Christine Blasey Ford has until 10 a.m. on Friday to decide whether she will appear in front of the Senate Judiciary Committee on Monday to testify against Supreme Court nominee Brett Kavanaugh, the man she says locked her in a room and assaulted her when she was a teenager.
In a letter sent to Senator Dianne Feinstein yesterday, Chairman of the Senate Judiciary Committee Chuck Grassley said he will reopen the confirmation hearings to hear testimony from Ford and Kavanaugh on Monday, September 24, despite Ford’s request that hearings on the allegations be delayed until the FBI can investigate the incident.
“I recognize that testifying publicly about sexual assault allegations may be difficult for Dr. Ford,” Grassley wrote in his letter, “so I have offered her the opportunity to testify in any of four possible venues: (1) a public hearing; (2) a private hearing; (3) a public staff interview; or (4) a private staff interview. I am even willing to have my staff travel to Dr. Ford in California — or anywhere else — to obtain her testimony.”
Ford’s lawyer Lisa Banks, however, told CNN on Wednesday that Grassley’s “rush to a hearing is unnecessary, and contrary to the Committee discovering the truth.”
“[Ford] continues to believe that a full non-partisan investigation of this matter is needed and she is willing to cooperate with the Committee,” said Banks. “However, the Committee’s stated plan to move forward with a hearing that has only two witnesses is not a fair or good faith investigation; there are multiple witnesses whose names have appeared publicly and should be included in any proceeding.”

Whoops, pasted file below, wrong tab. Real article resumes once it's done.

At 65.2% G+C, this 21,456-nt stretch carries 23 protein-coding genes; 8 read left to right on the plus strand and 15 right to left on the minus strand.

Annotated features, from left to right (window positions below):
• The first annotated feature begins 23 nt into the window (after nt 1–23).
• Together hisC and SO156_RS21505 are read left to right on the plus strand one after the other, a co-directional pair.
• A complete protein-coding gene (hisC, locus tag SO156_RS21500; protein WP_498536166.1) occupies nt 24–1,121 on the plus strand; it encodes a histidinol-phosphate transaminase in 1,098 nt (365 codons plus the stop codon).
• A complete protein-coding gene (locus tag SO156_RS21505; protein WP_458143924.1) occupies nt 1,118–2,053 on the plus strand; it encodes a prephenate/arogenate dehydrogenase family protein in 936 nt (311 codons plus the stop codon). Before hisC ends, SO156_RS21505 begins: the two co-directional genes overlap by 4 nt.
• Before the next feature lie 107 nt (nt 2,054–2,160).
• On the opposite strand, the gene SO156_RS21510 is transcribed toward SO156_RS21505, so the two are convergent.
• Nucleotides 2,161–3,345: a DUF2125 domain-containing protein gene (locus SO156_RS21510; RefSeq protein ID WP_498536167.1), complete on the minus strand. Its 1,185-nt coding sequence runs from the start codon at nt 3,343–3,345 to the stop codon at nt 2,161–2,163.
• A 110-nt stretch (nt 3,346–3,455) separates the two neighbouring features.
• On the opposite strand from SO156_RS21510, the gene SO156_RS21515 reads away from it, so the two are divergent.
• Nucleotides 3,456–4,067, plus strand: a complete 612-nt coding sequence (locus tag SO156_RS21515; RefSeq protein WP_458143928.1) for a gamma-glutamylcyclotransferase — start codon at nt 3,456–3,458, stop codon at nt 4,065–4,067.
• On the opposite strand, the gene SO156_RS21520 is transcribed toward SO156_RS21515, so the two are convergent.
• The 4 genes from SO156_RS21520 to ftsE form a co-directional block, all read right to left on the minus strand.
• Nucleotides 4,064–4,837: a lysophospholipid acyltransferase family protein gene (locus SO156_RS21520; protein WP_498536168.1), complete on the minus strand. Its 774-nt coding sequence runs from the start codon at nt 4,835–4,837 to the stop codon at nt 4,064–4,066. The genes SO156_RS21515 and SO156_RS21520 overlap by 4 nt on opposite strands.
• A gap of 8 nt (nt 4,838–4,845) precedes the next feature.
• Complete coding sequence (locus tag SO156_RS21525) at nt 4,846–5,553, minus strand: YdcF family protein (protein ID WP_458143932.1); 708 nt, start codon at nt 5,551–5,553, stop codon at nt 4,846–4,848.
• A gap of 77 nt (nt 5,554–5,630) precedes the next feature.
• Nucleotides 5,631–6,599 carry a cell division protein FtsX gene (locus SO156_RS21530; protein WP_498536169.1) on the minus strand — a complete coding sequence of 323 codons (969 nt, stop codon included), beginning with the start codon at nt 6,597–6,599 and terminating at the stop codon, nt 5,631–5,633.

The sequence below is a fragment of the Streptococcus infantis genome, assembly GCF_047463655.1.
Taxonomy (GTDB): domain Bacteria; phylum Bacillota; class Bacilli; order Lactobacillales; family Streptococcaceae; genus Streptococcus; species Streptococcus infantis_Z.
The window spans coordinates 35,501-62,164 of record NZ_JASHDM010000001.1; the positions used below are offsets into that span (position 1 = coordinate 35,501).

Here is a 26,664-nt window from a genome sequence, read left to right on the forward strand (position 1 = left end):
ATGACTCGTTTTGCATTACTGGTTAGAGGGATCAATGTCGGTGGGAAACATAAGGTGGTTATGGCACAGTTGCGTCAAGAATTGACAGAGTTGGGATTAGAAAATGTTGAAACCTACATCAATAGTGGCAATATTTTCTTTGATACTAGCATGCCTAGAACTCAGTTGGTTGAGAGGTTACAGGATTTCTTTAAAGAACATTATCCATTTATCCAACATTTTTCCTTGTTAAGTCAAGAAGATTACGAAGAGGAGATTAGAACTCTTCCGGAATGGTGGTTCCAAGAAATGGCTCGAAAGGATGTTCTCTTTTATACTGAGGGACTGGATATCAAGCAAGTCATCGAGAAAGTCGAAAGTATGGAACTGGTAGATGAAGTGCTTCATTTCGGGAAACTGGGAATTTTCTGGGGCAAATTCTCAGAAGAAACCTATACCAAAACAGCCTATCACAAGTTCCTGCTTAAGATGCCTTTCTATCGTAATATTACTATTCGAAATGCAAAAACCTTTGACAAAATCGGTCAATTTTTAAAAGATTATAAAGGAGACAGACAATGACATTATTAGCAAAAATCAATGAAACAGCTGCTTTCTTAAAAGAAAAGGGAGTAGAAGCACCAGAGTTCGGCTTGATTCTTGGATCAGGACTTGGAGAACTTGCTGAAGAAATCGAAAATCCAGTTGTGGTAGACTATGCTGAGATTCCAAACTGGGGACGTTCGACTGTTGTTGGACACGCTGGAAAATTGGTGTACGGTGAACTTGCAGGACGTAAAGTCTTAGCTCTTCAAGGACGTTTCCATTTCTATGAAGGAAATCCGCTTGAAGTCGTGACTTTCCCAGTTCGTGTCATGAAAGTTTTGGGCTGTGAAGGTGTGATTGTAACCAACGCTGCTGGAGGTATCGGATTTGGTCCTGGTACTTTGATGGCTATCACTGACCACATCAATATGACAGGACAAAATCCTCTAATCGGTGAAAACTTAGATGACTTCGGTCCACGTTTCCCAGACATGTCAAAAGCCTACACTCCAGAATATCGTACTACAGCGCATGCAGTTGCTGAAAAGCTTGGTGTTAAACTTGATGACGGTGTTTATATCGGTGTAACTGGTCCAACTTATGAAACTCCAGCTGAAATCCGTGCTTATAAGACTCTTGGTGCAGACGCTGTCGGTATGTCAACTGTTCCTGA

All ten Democrats on the Judiciary Committee have supported Ford’s call for an FBI investigation.
“I think if we’re going to go ahead with a Monday hearing at the very least we should have Mark Judge testify. And the FBI agent who was responsible for the background investigation,” Senator Chris Coons told The Hill on Tuesday. Judge, who Ford says was in the room with her and Kavanaugh when the assault took place, has said he is unwilling to testify and that he “did not ask to be involved in this matter.”
Ford initially was unsure that she wanted to be involved in this matter as well, and said she was worried about being publicly attacked for speaking out. And indeed, since coming forward with her allegations against Kavanaugh, sources say Ford has been the recipient of so many death threats that she’s had to leave her house.
“Ninety percent of people think she’s a hero and are extremely supportive of her, and 10 percent want her to die immediately,” an anonymous source told the New York Times. “Her worst fears are coming true.”